The first reports in early May of 1960 were that a U.S. weather plane, flying out of Turkey, had gone missing.
A silent Moscow knew better. After letting the Americans crawl out on a limb, expatiating on their cover story, Russia sawed it off.
Actually, said Nikita Khrushchev, we shot down a U.S. spy plane 1,000 miles inside our country flying over a restricted zone.
We have the pilot, we have the camera, we have the pictures. We have the hollow silver dollar containing the poisoned-tipped needle CIA pilot Francis Gary Powers declined to use.
Two weeks later, Khrushchev used the U-2 incident and Ike's refusal to apologize to dynamite the Paris summit and the gauzy Spirit of Camp David that had come out of his ten-day visit to the USA.
Eisenhower's reciprocal trip to Russia was now dead.
A year later, President Kennedy would be berated by Khrushchev in Vienna. The Berlin Wall would go up. And Khrushchev would begin secretly to install nuclear missiles in Cuba, 90 miles from Key West.
Had there been no U-2 incident, would the history of the Cold War have been different? Perhaps.
Yet, while there were critics of launching Power's U-2 flight so close to the summit, Americans understood the need for espionage. Like us, the Soviets were installing ballistic missiles, every single one of which could incinerate an American city.
Post 9/11, too, Americans accepted the necessity for the National Security Agency to retrieve and sift through phone calls and emails to keep us secure from terror attacks. Many have come to accept today's risks of an invasion of their privacy — for greater security for their family. And there remains a deposit of trust among Americans that the NSA, the CIA and the Defense Intelligence Agency are not only working for us, they are defending us. How long Americans will continue to repose this trust, however, is starting to come into question.
Last week, we learned that a high official of the U.S. government turned 200 private phone numbers of 35 friendly foreign leaders, basically the Rolodex of the President, over to the NSA for tapping and taping.
Allied leaders, with whom America works toward common goals, have for years apparently had their private conversations listened to, transcribed and passed around by their supposed U.S. friends. Angela Merkel has apparently been the subject of phone taps since before she rose to the leadership of Germany and Europe. A victim of the East German Stasi, Ms. Merkel is not amused.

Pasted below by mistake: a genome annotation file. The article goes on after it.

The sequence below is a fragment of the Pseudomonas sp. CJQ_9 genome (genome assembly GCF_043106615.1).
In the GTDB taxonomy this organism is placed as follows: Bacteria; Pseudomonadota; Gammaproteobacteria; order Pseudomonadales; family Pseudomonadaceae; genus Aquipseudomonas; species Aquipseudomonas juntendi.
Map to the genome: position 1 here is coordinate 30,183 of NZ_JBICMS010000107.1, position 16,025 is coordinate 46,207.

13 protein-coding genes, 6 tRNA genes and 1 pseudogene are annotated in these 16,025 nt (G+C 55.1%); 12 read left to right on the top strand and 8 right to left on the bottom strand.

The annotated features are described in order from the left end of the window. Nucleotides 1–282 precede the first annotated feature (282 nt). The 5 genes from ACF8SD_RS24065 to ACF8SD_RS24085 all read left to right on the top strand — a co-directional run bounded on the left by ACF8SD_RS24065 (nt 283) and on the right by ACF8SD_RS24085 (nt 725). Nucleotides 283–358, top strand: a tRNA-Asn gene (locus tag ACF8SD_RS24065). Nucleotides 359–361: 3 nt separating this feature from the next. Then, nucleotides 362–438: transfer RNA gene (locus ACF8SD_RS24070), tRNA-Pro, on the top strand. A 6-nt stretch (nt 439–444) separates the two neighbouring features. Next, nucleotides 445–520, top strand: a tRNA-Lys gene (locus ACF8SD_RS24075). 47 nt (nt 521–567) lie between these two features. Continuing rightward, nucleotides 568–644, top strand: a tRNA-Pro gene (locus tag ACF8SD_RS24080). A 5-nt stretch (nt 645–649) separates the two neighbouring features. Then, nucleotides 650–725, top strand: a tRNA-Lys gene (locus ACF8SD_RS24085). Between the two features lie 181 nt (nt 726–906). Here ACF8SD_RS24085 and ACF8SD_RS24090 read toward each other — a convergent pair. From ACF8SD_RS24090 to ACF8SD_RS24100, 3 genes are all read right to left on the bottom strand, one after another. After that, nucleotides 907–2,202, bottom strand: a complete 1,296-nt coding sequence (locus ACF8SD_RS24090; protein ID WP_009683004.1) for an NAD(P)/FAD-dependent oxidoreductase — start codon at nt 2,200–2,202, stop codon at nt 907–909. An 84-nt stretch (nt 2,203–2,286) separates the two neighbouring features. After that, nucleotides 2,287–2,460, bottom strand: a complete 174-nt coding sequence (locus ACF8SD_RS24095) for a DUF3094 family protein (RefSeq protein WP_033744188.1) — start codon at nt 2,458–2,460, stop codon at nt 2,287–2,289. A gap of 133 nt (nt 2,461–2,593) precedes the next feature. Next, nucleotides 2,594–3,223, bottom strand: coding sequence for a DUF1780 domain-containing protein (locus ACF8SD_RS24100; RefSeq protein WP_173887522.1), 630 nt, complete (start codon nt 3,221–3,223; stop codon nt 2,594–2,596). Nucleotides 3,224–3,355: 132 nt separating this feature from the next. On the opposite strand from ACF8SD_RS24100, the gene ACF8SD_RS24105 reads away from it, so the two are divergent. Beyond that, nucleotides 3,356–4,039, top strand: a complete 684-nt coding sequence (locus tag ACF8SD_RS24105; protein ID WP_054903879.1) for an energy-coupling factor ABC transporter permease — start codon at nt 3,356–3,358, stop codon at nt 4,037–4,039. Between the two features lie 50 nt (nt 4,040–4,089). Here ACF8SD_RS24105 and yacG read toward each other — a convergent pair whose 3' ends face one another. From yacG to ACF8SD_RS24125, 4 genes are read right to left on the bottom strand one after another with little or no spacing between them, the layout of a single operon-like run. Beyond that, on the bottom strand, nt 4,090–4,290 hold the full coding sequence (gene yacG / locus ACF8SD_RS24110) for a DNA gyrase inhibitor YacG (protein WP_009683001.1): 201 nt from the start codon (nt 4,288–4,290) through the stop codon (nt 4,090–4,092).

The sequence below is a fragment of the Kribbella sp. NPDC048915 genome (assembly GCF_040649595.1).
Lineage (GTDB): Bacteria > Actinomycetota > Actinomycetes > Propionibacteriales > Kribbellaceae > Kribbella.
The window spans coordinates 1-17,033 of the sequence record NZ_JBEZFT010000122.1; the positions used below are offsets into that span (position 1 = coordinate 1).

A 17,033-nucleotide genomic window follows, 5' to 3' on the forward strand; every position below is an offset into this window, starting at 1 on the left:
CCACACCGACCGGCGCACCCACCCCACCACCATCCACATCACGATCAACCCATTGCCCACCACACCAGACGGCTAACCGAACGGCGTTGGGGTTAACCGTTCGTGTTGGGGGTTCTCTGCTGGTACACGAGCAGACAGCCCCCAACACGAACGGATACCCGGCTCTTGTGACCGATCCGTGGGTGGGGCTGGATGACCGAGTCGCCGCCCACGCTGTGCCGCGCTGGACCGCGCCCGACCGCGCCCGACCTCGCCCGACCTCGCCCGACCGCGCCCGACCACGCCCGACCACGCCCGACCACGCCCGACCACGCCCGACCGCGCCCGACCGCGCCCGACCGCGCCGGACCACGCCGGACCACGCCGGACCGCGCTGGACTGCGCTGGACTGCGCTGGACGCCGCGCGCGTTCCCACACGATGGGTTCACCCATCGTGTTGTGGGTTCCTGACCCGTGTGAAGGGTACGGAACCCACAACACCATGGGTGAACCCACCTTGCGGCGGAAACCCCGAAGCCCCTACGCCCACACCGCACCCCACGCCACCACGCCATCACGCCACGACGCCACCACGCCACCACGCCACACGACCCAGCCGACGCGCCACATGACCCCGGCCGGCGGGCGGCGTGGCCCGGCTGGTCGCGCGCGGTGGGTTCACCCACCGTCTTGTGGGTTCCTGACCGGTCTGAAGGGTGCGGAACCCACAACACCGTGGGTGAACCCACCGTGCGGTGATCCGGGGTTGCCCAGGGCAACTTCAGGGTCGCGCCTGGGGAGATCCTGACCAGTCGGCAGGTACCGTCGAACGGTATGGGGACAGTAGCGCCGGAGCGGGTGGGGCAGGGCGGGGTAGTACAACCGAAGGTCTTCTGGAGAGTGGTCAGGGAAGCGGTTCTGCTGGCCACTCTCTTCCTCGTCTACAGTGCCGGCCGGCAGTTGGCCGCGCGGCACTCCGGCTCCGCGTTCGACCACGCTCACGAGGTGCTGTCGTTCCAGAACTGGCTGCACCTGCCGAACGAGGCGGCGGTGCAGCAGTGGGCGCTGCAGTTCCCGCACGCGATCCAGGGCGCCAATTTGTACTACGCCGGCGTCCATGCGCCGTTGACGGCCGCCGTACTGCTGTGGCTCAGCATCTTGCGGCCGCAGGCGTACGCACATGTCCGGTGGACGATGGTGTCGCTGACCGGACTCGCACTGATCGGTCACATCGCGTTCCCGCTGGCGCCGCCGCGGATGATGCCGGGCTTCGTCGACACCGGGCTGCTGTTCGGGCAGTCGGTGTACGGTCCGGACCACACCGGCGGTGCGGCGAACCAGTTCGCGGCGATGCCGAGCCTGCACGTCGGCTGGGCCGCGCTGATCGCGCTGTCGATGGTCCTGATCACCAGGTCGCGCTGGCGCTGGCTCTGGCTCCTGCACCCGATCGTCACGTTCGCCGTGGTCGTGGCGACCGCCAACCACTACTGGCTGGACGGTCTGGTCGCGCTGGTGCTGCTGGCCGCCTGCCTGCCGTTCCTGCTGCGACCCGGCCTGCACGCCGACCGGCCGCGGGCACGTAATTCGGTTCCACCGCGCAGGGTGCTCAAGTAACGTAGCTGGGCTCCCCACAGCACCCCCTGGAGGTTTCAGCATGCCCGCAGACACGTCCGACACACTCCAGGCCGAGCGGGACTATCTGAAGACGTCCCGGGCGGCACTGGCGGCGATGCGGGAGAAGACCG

We are told not to be naive; everyone does it. But why are we doing this? Is it all really about coping with the terrorist threat? Or is it because we have the ability to do it, and the more information we have, even stolen surreptitiously from friends and allies, the better? Gives us a leg up in the great game of nations.
U.S. diplomats say that one of their assignments abroad is to know what the host government is thinking and planning politically, economically, strategically. That this is an aspect of diplomacy. But relations among friendly nations are not unlike the NFL. While films are taken of rival teams' games and studied, scouts observe practices, and rumors are picked up of injuries, there are lines that most opposing NFL teams do not cross. The lines of unethical conduct and criminality. What kind of camaraderie, cooperation or friendship can endure in an environment where constant snooping on one's closest friends is accepted practice?
In the Nixon White House, there were serious leaks that revealed our secret bombing of Communist sanctuaries in Cambodia to protect our troops, and of our fallback position in the strategic arms talks. Wiretaps were planted on aides to Henry Kissinger and White House staffers who had no knowledge of what had been leaked. Relationships were altered, some poisoned for a lifetime.
Why should we not expect a similar reaction among foreign friends who discover their personal and political secrets have been daily scooped up and filed by their American friends, and found their way into the President's daily intelligence brief?
The Cold War was a clash of ideologies and empires for the future of the world. Men took drastic measures to preserve what they had. At the end of the Cold War, the old tactics and measures were not set aside, but improved upon, and now are no longer restricted for use against the likes of al-Qaida, but against allies.
At the Cold War's end, the late Ambassador Jeane Kirkpatrick talked hopefully of America becoming again "a normal country in a normal time." Seems as though the normal times are never coming back.
Patrick J. Buchanan is the author of "Suicide of a Superpower: Will America Survive to 2025?"